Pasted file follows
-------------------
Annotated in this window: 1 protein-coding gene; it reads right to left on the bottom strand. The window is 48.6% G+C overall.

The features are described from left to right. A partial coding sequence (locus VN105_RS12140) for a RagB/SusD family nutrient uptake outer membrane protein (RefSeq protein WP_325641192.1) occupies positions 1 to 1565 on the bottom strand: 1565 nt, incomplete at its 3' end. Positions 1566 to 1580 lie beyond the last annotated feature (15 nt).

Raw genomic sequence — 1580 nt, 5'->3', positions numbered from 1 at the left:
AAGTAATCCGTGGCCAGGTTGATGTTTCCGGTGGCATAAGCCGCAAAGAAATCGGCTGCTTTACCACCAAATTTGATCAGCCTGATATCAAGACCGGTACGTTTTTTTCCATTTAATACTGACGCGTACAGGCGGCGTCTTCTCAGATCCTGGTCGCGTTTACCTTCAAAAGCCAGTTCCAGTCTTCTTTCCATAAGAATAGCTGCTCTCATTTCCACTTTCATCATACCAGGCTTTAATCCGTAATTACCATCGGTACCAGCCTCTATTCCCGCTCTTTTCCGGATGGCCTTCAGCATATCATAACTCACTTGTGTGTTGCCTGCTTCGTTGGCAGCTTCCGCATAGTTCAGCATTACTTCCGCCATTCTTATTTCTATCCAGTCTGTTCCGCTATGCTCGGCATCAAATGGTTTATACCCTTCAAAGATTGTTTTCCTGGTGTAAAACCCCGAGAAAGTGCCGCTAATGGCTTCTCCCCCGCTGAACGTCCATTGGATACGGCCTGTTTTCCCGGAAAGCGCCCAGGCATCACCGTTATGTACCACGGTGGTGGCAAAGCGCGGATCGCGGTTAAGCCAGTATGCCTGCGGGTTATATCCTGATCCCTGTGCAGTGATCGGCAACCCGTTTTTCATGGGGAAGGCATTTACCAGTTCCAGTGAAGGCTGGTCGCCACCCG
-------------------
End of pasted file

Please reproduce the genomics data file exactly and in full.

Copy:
Annotated in this window: 1 protein-coding gene; it reads right to left on the bottom strand. The window is 48.6% G+C overall.

The features are described from left to right. A partial coding sequence (locus VN105_RS12140) for a RagB/SusD family nutrient uptake outer membrane protein (RefSeq protein WP_325641192.1) occupies positions 1 to 1565 on the bottom strand: 1565 nt, incomplete at its 3' end. Positions 1566 to 1580 lie beyond the last annotated feature (15 nt).

Raw genomic sequence — 1580 nt, 5'->3', positions numbered from 1 at the left:
AAGTAATCCGTGGCCAGGTTGATGTTTCCGGTGGCATAAGCCGCAAAGAAATCGGCTGCTTTACCACCAAATTTGATCAGCCTGATATCAAGACCGGTACGTTTTTTTCCATTTAATACTGACGCGTACAGGCGGCGTCTTCTCAGATCCTGGTCGCGTTTACCTTCAAAAGCCAGTTCCAGTCTTCTTTCCATAAGAATAGCTGCTCTCATTTCCACTTTCATCATACCAGGCTTTAATCCGTAATTACCATCGGTACCAGCCTCTATTCCCGCTCTTTTCCGGATGGCCTTCAGCATATCATAACTCACTTGTGTGTTGCCTGCTTCGTTGGCAGCTTCCGCATAGTTCAGCATTACTTCCGCCATTCTTATTTCTATCCAGTCTGTTCCGCTATGCTCGGCATCAAATGGTTTATACCCTTCAAAGATTGTTTTCCTGGTGTAAAACCCCGAGAAAGTGCCGCTAATGGCTTCTCCCCCGCTGAACGTCCATTGGATACGGCCTGTTTTCCCGGAAAGCGCCCAGGCATCACCGTTATGTACCACGGTGGTGGCAAAGCGCGGATCGCGGTTAAGCCAGTATGCCTGCGGGTTATATCCTGATCCCTGTGCAGTGATCGGCAACCCGTTTTTCATGGGGAAGGCATTTACCAGTTCCAGTGAAGGCTGGTCGCCACCCG